Head movement in scanners skews brain measurements

Even small movements of the head during magnetic resonance imaging can lead to spurious measurements of brain structures, according to a new study.

By Nicholette Zeliadt
9 January 2015 | 3 min read
This article is more than five years old.
Neuroscience—and science in general—is constantly evolving, so older articles may contain information or theories that have been reevaluated since their original publication date.

Brain drain: Head motion in the scanner makes regions of the cortex appear thinner (red and yellow) than they actually are.

Over the past decade, scores of researchers have used magnetic resonance imaging (MRI) to reveal structural abnormalities in the brains of people with autism. One of the most consistent findings is that the cortex is larger than normal during childhood and shrinks earlier than normal during adolescence.

A new study calls these findings into question. The study, published 10 December in Neuroimage, shows that head movement during structural MRI causes certain regions of the cortex to appear smaller and thinner than they actually are.

The study adds structural MRI to a list of brain imaging techniques that are confounded by head movement in the scanner. Functional MRI, which monitors blood flow as a readout for brain activity, and diffusion tensor imaging, which uses the flow of water along bundles of neurons as a measure of brain connectivity, are also sensitive to the slightest shifts.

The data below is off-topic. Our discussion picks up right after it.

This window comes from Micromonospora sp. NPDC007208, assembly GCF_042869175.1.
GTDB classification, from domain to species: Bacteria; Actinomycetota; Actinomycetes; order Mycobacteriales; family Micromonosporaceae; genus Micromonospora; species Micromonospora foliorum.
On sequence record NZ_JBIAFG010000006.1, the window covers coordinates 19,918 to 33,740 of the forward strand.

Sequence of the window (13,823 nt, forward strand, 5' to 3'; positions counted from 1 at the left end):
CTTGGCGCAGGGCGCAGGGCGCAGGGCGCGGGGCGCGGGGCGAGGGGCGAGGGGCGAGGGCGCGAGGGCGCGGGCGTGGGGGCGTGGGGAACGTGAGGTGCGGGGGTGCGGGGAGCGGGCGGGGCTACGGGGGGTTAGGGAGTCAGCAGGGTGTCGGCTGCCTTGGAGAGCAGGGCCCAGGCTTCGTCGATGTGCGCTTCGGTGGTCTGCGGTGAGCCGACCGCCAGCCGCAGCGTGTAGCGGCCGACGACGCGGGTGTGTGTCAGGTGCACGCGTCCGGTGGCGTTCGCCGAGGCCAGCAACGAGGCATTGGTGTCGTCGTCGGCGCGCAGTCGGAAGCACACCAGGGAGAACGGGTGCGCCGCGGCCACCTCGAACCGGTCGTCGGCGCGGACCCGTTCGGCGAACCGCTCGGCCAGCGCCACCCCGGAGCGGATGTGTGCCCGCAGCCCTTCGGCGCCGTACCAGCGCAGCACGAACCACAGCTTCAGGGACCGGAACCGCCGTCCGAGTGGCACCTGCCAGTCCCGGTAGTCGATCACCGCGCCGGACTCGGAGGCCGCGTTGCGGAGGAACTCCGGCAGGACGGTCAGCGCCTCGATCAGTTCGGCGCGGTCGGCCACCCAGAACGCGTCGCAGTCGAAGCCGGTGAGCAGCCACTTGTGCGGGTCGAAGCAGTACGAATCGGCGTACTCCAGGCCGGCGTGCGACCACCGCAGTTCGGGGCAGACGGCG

In the new study, researchers collected five structural brain scans from 12 healthy volunteers. During two of the scans, the participants tried to lie perfectly still. For the remaining scans, they were asked to perform one of three different head movements: nodding up and down, shaking side-to-side, or random movements.

Half of the participants performed the movements for five seconds per minute in the scanner. The remaining participants moved for 15 seconds per minute. The researchers then calculated the average amount of movement for each participant, which ranged from 1 to 25 millimeters per minute.

Each type of movement decreases the volume and thickness of gray matter, the cell bodies of neurons that form the brain’s cerebral cortex. Head movements as small as 2 millimeters per minute made it look like the participants had up to 2 percent less gray matter, on average, than they did when they were lying still. This is on par with the true loss of brain tissue seen in a person with mild neurodegenerative disease each year, the researchers say.

Bigger movements result in larger apparent losses in gray matter throughout swaths of the cortex. The researchers estimate that each millimeter increase in movement per minute translates to a roughly 1 percent loss of gray matter. The decrease is most severe in certain regions of the cortex such as the temporal lobes, which are implicated in autism.

The differences remain regardless of the type of software the researchers use to process the images. They also persist when the researchers manually exclude the blurriest scans most obviously marred by movement.

It’s too early to say whether head movements skewed the results of studies that reported structural abnormalities in the brains of people with autism. But the new findings underscore the importance of safeguarding against head motion during brain imaging. This is especially important for studies involving people with autism, who are known to move their heads in MRI scanners more than controls do.